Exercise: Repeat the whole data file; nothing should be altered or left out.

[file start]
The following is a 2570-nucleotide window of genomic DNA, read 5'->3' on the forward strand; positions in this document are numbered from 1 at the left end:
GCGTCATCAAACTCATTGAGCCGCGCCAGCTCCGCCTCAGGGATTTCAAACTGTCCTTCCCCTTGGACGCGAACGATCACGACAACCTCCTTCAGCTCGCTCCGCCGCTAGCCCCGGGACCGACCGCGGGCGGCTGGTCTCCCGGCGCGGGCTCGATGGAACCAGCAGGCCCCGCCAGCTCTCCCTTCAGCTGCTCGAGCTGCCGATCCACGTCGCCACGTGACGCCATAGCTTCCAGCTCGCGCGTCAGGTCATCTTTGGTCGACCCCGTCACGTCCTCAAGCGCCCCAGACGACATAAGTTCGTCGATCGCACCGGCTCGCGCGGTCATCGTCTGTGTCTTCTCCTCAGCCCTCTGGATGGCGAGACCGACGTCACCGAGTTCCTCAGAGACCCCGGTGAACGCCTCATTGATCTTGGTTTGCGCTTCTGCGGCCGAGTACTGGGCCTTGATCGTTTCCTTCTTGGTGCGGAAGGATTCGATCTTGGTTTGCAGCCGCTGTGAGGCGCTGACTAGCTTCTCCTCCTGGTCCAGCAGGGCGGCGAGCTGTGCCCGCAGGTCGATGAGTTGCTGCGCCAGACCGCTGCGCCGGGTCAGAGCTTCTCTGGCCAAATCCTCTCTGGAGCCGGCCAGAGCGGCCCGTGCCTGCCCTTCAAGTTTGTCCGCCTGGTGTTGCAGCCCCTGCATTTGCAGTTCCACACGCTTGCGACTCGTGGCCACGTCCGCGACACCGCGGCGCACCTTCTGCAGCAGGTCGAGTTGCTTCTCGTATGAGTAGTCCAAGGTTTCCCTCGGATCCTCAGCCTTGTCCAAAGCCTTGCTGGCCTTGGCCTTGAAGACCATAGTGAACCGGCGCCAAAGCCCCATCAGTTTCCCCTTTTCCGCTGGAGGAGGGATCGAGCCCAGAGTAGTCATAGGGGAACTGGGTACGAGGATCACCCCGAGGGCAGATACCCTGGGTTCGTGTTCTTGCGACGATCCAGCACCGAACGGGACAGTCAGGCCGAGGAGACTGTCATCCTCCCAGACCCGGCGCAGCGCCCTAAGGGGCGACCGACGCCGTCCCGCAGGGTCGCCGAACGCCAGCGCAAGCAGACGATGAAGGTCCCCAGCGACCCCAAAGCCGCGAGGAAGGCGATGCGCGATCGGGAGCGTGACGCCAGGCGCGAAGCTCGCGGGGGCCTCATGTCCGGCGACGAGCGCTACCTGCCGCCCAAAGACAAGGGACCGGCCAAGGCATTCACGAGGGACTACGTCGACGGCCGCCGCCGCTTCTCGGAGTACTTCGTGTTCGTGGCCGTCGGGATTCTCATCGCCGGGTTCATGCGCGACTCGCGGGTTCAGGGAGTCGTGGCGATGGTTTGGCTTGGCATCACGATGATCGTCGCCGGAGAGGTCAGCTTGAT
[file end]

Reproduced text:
The following is a 2570-nucleotide window of genomic DNA, read 5'->3' on the forward strand; positions in this document are numbered from 1 at the left end:
GCGTCATCAAACTCATTGAGCCGCGCCAGCTCCGCCTCAGGGATTTCAAACTGTCCTTCCCCTTGGACGCGAACGATCACGACAACCTCCTTCAGCTCGCTCCGCCGCTAGCCCCGGGACCGACCGCGGGCGGCTGGTCTCCCGGCGCGGGCTCGATGGAACCAGCAGGCCCCGCCAGCTCTCCCTTCAGCTGCTCGAGCTGCCGATCCACGTCGCCACGTGACGCCATAGCTTCCAGCTCGCGCGTCAGGTCATCTTTGGTCGACCCCGTCACGTCCTCAAGCGCCCCAGACGACATAAGTTCGTCGATCGCACCGGCTCGCGCGGTCATCGTCTGTGTCTTCTCCTCAGCCCTCTGGATGGCGAGACCGACGTCACCGAGTTCCTCAGAGACCCCGGTGAACGCCTCATTGATCTTGGTTTGCGCTTCTGCGGCCGAGTACTGGGCCTTGATCGTTTCCTTCTTGGTGCGGAAGGATTCGATCTTGGTTTGCAGCCGCTGTGAGGCGCTGACTAGCTTCTCCTCCTGGTCCAGCAGGGCGGCGAGCTGTGCCCGCAGGTCGATGAGTTGCTGCGCCAGACCGCTGCGCCGGGTCAGAGCTTCTCTGGCCAAATCCTCTCTGGAGCCGGCCAGAGCGGCCCGTGCCTGCCCTTCAAGTTTGTCCGCCTGGTGTTGCAGCCCCTGCATTTGCAGTTCCACACGCTTGCGACTCGTGGCCACGTCCGCGACACCGCGGCGCACCTTCTGCAGCAGGTCGAGTTGCTTCTCGTATGAGTAGTCCAAGGTTTCCCTCGGATCCTCAGCCTTGTCCAAAGCCTTGCTGGCCTTGGCCTTGAAGACCATAGTGAACCGGCGCCAAAGCCCCATCAGTTTCCCCTTTTCCGCTGGAGGAGGGATCGAGCCCAGAGTAGTCATAGGGGAACTGGGTACGAGGATCACCCCGAGGGCAGATACCCTGGGTTCGTGTTCTTGCGACGATCCAGCACCGAACGGGACAGTCAGGCCGAGGAGACTGTCATCCTCCCAGACCCGGCGCAGCGCCCTAAGGGGCGACCGACGCCGTCCCGCAGGGTCGCCGAACGCCAGCGCAAGCAGACGATGAAGGTCCCCAGCGACCCCAAAGCCGCGAGGAAGGCGATGCGCGATCGGGAGCGTGACGCCAGGCGCGAAGCTCGCGGGGGCCTCATGTCCGGCGACGAGCGCTACCTGCCGCCCAAAGACAAGGGACCGGCCAAGGCATTCACGAGGGACTACGTCGACGGCCGCCGCCGCTTCTCGGAGTACTTCGTGTTCGTGGCCGTCGGGATTCTCATCGCCGGGTTCATGCGCGACTCGCGGGTTCAGGGAGTCGTGGCGATGGTTTGGCTTGGCATCACGATGATCGTCGCCGGAGAGGTCAGCTTGAT